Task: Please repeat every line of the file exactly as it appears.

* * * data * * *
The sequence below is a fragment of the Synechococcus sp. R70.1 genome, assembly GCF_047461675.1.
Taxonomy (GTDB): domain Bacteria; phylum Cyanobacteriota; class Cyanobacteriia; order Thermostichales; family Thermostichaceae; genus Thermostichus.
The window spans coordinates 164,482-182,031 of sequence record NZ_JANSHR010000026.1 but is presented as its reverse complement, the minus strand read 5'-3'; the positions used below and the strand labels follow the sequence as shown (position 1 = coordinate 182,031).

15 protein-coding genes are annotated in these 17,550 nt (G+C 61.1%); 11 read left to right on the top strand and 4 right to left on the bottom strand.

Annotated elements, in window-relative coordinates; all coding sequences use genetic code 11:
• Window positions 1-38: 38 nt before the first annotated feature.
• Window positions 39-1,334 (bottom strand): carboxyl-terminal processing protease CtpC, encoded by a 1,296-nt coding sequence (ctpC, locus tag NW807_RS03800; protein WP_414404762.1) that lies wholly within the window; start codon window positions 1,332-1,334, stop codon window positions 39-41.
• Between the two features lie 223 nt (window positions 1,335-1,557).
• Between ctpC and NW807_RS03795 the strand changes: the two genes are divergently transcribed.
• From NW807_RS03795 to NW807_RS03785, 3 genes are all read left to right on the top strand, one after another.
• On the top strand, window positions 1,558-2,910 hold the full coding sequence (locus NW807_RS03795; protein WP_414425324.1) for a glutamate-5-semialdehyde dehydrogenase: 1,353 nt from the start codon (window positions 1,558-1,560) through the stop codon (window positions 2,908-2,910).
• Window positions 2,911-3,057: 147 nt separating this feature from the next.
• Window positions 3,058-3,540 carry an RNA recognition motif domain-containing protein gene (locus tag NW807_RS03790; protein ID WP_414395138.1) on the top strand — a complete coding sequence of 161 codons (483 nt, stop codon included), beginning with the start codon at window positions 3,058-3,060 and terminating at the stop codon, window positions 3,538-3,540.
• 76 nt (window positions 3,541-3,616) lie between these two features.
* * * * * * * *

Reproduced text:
The sequence below is a fragment of the Synechococcus sp. R70.1 genome, assembly GCF_047461675.1.
Taxonomy (GTDB): domain Bacteria; phylum Cyanobacteriota; class Cyanobacteriia; order Thermostichales; family Thermostichaceae; genus Thermostichus.
The window spans coordinates 164,482-182,031 of sequence record NZ_JANSHR010000026.1 but is presented as its reverse complement, the minus strand read 5'-3'; the positions used below and the strand labels follow the sequence as shown (position 1 = coordinate 182,031).

15 protein-coding genes are annotated in these 17,550 nt (G+C 61.1%); 11 read left to right on the top strand and 4 right to left on the bottom strand.

Annotated elements, in window-relative coordinates; all coding sequences use genetic code 11:
• Window positions 1-38: 38 nt before the first annotated feature.
• Window positions 39-1,334 (bottom strand): carboxyl-terminal processing protease CtpC, encoded by a 1,296-nt coding sequence (ctpC, locus tag NW807_RS03800; protein WP_414404762.1) that lies wholly within the window; start codon window positions 1,332-1,334, stop codon window positions 39-41.
• Between the two features lie 223 nt (window positions 1,335-1,557).
• Between ctpC and NW807_RS03795 the strand changes: the two genes are divergently transcribed.
• From NW807_RS03795 to NW807_RS03785, 3 genes are all read left to right on the top strand, one after another.
• On the top strand, window positions 1,558-2,910 hold the full coding sequence (locus NW807_RS03795; protein WP_414425324.1) for a glutamate-5-semialdehyde dehydrogenase: 1,353 nt from the start codon (window positions 1,558-1,560) through the stop codon (window positions 2,908-2,910).
• Window positions 2,911-3,057: 147 nt separating this feature from the next.
• Window positions 3,058-3,540 carry an RNA recognition motif domain-containing protein gene (locus tag NW807_RS03790; protein ID WP_414395138.1) on the top strand — a complete coding sequence of 161 codons (483 nt, stop codon included), beginning with the start codon at window positions 3,058-3,060 and terminating at the stop codon, window positions 3,538-3,540.
• 76 nt (window positions 3,541-3,616) lie between these two features.